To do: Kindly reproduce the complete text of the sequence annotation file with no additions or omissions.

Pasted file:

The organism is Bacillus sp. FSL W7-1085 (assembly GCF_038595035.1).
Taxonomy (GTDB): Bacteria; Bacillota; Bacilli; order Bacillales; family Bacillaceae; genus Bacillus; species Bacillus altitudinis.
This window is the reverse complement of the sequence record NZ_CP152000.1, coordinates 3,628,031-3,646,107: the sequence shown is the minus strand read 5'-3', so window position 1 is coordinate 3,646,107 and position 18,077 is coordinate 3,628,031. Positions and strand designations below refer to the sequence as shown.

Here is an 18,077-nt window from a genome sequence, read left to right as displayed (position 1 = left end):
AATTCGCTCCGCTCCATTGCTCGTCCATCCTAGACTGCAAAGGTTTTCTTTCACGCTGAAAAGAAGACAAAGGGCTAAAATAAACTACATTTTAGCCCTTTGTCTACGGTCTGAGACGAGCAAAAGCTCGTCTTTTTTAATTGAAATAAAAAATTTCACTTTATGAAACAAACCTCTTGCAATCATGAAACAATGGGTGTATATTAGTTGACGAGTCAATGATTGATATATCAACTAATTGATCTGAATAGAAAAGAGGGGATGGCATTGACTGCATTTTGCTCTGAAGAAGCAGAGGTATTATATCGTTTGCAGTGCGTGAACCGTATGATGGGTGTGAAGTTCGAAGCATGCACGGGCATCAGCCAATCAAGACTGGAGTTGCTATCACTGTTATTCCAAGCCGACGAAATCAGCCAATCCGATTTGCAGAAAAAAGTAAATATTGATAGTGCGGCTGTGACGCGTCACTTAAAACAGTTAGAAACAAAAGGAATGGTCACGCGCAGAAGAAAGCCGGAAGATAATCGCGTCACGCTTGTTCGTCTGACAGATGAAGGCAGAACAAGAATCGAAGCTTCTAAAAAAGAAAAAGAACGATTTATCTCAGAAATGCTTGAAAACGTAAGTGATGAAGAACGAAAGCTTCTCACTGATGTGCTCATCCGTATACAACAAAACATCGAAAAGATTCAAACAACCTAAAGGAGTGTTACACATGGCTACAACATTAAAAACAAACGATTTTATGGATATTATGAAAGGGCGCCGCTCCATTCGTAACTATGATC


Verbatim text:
The organism is Bacillus sp. FSL W7-1085 (assembly GCF_038595035.1).
Taxonomy (GTDB): Bacteria; Bacillota; Bacilli; order Bacillales; family Bacillaceae; genus Bacillus; species Bacillus altitudinis.
This window is the reverse complement of the sequence record NZ_CP152000.1, coordinates 3,628,031-3,646,107: the sequence shown is the minus strand read 5'-3', so window position 1 is coordinate 3,646,107 and position 18,077 is coordinate 3,628,031. Positions and strand designations below refer to the sequence as shown.

Here is an 18,077-nt window from a genome sequence, read left to right as displayed (position 1 = left end):
AATTCGCTCCGCTCCATTGCTCGTCCATCCTAGACTGCAAAGGTTTTCTTTCACGCTGAAAAGAAGACAAAGGGCTAAAATAAACTACATTTTAGCCCTTTGTCTACGGTCTGAGACGAGCAAAAGCTCGTCTTTTTTAATTGAAATAAAAAATTTCACTTTATGAAACAAACCTCTTGCAATCATGAAACAATGGGTGTATATTAGTTGACGAGTCAATGATTGATATATCAACTAATTGATCTGAATAGAAAAGAGGGGATGGCATTGACTGCATTTTGCTCTGAAGAAGCAGAGGTATTATATCGTTTGCAGTGCGTGAACCGTATGATGGGTGTGAAGTTCGAAGCATGCACGGGCATCAGCCAATCAAGACTGGAGTTGCTATCACTGTTATTCCAAGCCGACGAAATCAGCCAATCCGATTTGCAGAAAAAAGTAAATATTGATAGTGCGGCTGTGACGCGTCACTTAAAACAGTTAGAAACAAAAGGAATGGTCACGCGCAGAAGAAAGCCGGAAGATAATCGCGTCACGCTTGTTCGTCTGACAGATGAAGGCAGAACAAGAATCGAAGCTTCTAAAAAAGAAAAAGAACGATTTATCTCAGAAATGCTTGAAAACGTAAGTGATGAAGAACGAAAGCTTCTCACTGATGTGCTCATCCGTATACAACAAAACATCGAAAAGATTCAAACAACCTAAAGGAGTGTTACACATGGCTACAACATTAAAAACAAACGATTTTATGGATATTATGAAAGGGCGCCGCTCCATTCGTAACTATGATC